The South Carolina Gamecocks practiced for the last time on Palmetto State soil Friday, taking a Capital One Bowl “mini-camp” break for Christmas with plans to reconvene somewhere within Florida’s black hole of theme parks.

Coming next, a thrill ride visits Orlando.

Who’s afraid of Nebraska, or innovative scare-tactic technology?

Disney World and Universal Studios have nothing as fun and frightening as the best and weirdest football season in school history. Not even Gatorland’s Screamin’ Gator Zip Line — 1,200 feet over “Cuban and Nile crocodiles” and “130 giant alligators” — compares to a year of promise, heartbreak, glory, controversy, disturbing behavior and unprecedented achievement.

The Gamecocks since August have lost more key players and coaches than they did between the end of the 2010 season and the start of preseason workouts.

Defensive coordinator Ellis Johnson gone to Southern Miss?

Top recruiter Jay Graham off to Tennessee?

No big deal, not for a team that went 10-2 while losing its best player (tailback Marcus Lattimore), only experienced passer (Stephen Garcia) and steadiest blocker (left tackle Kyle Nunn).

“We had a lot of distractions all year with Marcus leaving and Stephen gone, but I think we can overcome all of this,” senior defensive tackle Travian Robertson said when asked how things were going without Johnson and Graham.

South Carolina failed to successfully defend its 2010 SEC East title.

But at 6-2 finished with its best SEC record.

An undefeated regular season was a realistic possibility in August.

But South Carolina is a victory over the Cornhuskers away from the school’s first 11-win harvest.

The unpleasantness

Earning a chance to start the opener, sophomore quarterback Connor Shaw was benched against East Carolina.

Forced back into the lineup, he is 6-1 since a Kentucky start.

For the first time in Steve Spurrier’s coaching career, his program is due for NCAA probation, albeit relatively minor.

But the hurdles of 2011 make this Spurrier’s best coaching job since he somehow led Duke to a share of the 1989 ACC championship.

The Gamecocks with a clumsy 16-13 home loss to Auburn seemed on the verge of an early October collapse in stark context to Clemson’s 38-24 conquest of the same mediocre team.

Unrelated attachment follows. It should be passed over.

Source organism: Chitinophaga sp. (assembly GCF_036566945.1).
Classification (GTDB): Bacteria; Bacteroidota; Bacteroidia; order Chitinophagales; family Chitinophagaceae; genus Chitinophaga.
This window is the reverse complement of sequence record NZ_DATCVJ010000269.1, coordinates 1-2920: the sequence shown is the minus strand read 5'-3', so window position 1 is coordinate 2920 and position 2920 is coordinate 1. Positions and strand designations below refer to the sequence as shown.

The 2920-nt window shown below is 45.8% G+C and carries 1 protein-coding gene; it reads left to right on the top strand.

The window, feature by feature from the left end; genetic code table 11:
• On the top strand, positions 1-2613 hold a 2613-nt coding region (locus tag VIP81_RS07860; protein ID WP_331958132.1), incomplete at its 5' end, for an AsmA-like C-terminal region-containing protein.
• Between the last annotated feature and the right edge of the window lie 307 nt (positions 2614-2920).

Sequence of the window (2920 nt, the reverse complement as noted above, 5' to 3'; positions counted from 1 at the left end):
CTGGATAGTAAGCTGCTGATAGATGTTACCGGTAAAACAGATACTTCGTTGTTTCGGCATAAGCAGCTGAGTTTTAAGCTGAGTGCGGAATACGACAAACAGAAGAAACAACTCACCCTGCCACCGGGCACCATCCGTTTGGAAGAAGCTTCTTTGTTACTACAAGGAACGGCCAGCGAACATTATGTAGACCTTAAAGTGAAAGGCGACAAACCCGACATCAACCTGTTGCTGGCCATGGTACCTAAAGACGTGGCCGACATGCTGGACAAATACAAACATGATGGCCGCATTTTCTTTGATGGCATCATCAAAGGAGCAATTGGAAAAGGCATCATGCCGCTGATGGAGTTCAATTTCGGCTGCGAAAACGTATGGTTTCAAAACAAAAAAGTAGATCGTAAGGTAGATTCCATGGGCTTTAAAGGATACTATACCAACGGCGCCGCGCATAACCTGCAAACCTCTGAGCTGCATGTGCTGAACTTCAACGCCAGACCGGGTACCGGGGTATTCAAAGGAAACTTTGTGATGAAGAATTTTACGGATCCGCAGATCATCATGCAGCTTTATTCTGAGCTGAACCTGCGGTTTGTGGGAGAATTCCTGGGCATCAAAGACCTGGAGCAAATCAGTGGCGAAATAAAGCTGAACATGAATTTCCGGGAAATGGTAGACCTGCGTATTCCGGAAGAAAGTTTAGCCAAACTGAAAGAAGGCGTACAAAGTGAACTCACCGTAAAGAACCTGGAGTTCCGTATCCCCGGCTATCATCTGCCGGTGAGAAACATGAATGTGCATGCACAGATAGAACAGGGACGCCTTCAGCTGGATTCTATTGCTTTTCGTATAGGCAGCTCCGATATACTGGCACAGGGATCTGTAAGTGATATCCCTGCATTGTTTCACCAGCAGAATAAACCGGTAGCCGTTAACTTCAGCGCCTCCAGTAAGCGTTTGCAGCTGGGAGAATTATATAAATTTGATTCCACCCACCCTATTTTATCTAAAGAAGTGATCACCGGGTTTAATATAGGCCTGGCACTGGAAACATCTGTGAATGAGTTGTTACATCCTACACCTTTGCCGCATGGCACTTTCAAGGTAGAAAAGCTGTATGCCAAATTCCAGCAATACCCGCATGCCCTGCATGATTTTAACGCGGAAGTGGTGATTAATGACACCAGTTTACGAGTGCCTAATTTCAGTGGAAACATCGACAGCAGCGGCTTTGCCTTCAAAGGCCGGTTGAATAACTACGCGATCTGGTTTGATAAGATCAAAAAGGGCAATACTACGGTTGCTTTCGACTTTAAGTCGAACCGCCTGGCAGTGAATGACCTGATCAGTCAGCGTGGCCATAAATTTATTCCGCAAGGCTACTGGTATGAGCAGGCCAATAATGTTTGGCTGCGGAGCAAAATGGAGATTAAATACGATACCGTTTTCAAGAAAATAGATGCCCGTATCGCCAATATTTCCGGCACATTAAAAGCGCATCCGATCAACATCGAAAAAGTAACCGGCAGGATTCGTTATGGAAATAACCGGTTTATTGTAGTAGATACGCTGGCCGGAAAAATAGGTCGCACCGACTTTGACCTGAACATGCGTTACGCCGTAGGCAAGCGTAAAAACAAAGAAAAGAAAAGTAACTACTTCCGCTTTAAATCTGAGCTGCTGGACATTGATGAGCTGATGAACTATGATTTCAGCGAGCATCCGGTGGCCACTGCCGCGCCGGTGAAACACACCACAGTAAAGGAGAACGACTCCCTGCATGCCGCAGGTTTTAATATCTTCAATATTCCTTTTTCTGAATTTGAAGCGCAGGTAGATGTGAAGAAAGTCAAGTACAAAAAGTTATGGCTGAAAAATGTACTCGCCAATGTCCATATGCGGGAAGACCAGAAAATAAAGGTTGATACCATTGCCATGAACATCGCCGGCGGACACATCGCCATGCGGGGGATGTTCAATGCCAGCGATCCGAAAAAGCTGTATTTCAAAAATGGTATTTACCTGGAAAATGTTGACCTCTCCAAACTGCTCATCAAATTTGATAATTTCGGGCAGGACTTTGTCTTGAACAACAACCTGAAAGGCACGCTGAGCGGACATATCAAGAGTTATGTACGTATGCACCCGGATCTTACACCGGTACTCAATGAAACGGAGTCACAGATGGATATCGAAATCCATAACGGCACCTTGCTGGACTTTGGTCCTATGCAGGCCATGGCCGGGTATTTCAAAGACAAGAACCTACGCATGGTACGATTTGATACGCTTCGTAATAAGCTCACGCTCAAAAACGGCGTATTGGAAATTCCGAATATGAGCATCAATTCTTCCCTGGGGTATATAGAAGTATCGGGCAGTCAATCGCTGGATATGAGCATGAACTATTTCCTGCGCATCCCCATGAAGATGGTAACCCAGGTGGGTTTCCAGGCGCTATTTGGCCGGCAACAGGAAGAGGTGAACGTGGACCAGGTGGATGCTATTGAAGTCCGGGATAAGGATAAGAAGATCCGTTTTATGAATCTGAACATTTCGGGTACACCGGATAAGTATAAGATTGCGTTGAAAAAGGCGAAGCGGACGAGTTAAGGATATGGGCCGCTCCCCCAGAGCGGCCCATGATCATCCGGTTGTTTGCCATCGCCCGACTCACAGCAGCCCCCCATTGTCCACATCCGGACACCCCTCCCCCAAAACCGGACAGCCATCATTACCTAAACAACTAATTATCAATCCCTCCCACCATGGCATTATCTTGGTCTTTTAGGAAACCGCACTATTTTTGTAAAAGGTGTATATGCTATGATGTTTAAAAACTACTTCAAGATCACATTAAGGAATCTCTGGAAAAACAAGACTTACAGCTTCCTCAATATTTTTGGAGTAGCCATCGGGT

But South Carolina capped the regular season with its third straight rout of Clemson to even Spurrier’s Gamecock record at 14-14 against top rivals Clemson, Georgia, Florida and Tennessee.

Spurrier caused a national stir when he refused to take part in his Tuesday news conference the week of the Mississippi State game unless a columnist left the room, an obvious attempt to distract media interest in Garcia’s dismissal the same day.

But the Head Ball Coach quickly relented, and the Gamecocks over the next two Saturdays won back-to-back road games to extend a streak to six.

Like Gatorland

None of it makes sense, including the part about Nunn.

The fifth-year senior is back in pads and practicing — not good for the Gamecocks, hoping earlier in the season to get a sixth-year medical redshirt exception that would allow Nunn to play in 2012.

But minus Nunn the offensive line helped South Carolina rush for 210 yards against Clemson.

“We’ve been a lot more physical than we have been,” freshman tackle Cody Gibson said of Capital One Bowl two-a-days, “and just getting after the D-line.”

And so the Gamecocks are off to sunny Florida.

It’s the most prestigious bowl game in program history.

South Carolina has lost three bowl games in a row, two key coaches, a running back and Stephen Garcia’s considerable experience.

But just like tourists vs. the toothy reptiles at Gatorland, they are favored.

Reach Gene Sapakoff at 937-5593 or